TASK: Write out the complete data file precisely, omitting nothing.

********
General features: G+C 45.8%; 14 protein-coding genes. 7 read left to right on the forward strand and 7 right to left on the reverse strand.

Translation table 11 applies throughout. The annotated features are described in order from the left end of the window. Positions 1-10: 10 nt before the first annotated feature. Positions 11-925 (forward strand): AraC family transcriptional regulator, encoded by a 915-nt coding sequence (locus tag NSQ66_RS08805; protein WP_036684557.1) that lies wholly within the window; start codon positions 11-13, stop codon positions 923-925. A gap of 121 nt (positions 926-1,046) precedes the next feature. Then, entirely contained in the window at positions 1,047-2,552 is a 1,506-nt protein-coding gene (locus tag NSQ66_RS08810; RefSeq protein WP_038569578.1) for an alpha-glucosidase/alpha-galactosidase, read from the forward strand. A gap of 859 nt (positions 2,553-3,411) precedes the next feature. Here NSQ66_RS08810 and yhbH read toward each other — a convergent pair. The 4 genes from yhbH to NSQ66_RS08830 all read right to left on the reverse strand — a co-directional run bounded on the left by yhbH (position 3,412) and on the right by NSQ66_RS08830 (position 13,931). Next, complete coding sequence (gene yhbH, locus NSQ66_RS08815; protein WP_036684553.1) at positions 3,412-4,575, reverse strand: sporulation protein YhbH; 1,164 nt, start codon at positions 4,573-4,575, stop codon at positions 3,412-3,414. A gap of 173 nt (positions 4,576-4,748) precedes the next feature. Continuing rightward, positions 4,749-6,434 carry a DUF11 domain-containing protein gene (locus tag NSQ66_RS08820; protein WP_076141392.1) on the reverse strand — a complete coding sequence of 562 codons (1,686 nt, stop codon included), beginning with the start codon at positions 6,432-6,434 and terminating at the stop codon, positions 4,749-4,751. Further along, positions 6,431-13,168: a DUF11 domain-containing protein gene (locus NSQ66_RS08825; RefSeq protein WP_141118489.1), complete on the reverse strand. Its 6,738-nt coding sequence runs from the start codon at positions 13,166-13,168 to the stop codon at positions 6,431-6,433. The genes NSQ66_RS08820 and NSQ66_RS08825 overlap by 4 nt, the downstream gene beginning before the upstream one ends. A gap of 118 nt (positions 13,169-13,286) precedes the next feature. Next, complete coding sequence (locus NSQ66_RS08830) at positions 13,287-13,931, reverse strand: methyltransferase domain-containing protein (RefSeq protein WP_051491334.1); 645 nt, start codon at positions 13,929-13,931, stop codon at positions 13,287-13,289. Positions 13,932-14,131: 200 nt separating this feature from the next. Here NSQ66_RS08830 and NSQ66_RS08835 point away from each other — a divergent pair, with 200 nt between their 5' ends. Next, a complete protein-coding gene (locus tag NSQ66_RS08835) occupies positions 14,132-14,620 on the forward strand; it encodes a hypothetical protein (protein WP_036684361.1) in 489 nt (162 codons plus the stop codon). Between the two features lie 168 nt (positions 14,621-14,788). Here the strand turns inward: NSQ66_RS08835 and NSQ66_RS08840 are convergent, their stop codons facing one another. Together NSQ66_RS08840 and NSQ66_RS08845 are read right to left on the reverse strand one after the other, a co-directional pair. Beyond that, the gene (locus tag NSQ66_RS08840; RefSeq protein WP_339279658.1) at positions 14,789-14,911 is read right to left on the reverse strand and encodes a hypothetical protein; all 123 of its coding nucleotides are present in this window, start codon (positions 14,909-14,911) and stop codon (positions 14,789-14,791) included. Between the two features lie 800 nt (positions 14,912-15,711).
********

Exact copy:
General features: G+C 45.8%; 14 protein-coding genes. 7 read left to right on the forward strand and 7 right to left on the reverse strand.

Translation table 11 applies throughout. The annotated features are described in order from the left end of the window. Positions 1-10: 10 nt before the first annotated feature. Positions 11-925 (forward strand): AraC family transcriptional regulator, encoded by a 915-nt coding sequence (locus tag NSQ66_RS08805; protein WP_036684557.1) that lies wholly within the window; start codon positions 11-13, stop codon positions 923-925. A gap of 121 nt (positions 926-1,046) precedes the next feature. Then, entirely contained in the window at positions 1,047-2,552 is a 1,506-nt protein-coding gene (locus tag NSQ66_RS08810; RefSeq protein WP_038569578.1) for an alpha-glucosidase/alpha-galactosidase, read from the forward strand. A gap of 859 nt (positions 2,553-3,411) precedes the next feature. Here NSQ66_RS08810 and yhbH read toward each other — a convergent pair. The 4 genes from yhbH to NSQ66_RS08830 all read right to left on the reverse strand — a co-directional run bounded on the left by yhbH (position 3,412) and on the right by NSQ66_RS08830 (position 13,931). Next, complete coding sequence (gene yhbH, locus NSQ66_RS08815; protein WP_036684553.1) at positions 3,412-4,575, reverse strand: sporulation protein YhbH; 1,164 nt, start codon at positions 4,573-4,575, stop codon at positions 3,412-3,414. A gap of 173 nt (positions 4,576-4,748) precedes the next feature. Continuing rightward, positions 4,749-6,434 carry a DUF11 domain-containing protein gene (locus tag NSQ66_RS08820; protein WP_076141392.1) on the reverse strand — a complete coding sequence of 562 codons (1,686 nt, stop codon included), beginning with the start codon at positions 6,432-6,434 and terminating at the stop codon, positions 4,749-4,751. Further along, positions 6,431-13,168: a DUF11 domain-containing protein gene (locus NSQ66_RS08825; RefSeq protein WP_141118489.1), complete on the reverse strand. Its 6,738-nt coding sequence runs from the start codon at positions 13,166-13,168 to the stop codon at positions 6,431-6,433. The genes NSQ66_RS08820 and NSQ66_RS08825 overlap by 4 nt, the downstream gene beginning before the upstream one ends. A gap of 118 nt (positions 13,169-13,286) precedes the next feature. Next, complete coding sequence (locus NSQ66_RS08830) at positions 13,287-13,931, reverse strand: methyltransferase domain-containing protein (RefSeq protein WP_051491334.1); 645 nt, start codon at positions 13,929-13,931, stop codon at positions 13,287-13,289. Positions 13,932-14,131: 200 nt separating this feature from the next. Here NSQ66_RS08830 and NSQ66_RS08835 point away from each other — a divergent pair, with 200 nt between their 5' ends. Next, a complete protein-coding gene (locus tag NSQ66_RS08835) occupies positions 14,132-14,620 on the forward strand; it encodes a hypothetical protein (protein WP_036684361.1) in 489 nt (162 codons plus the stop codon). Between the two features lie 168 nt (positions 14,621-14,788). Here the strand turns inward: NSQ66_RS08835 and NSQ66_RS08840 are convergent, their stop codons facing one another. Together NSQ66_RS08840 and NSQ66_RS08845 are read right to left on the reverse strand one after the other, a co-directional pair. Beyond that, the gene (locus tag NSQ66_RS08840; RefSeq protein WP_339279658.1) at positions 14,789-14,911 is read right to left on the reverse strand and encodes a hypothetical protein; all 123 of its coding nucleotides are present in this window, start codon (positions 14,909-14,911) and stop codon (positions 14,789-14,791) included. Between the two features lie 800 nt (positions 14,912-15,711).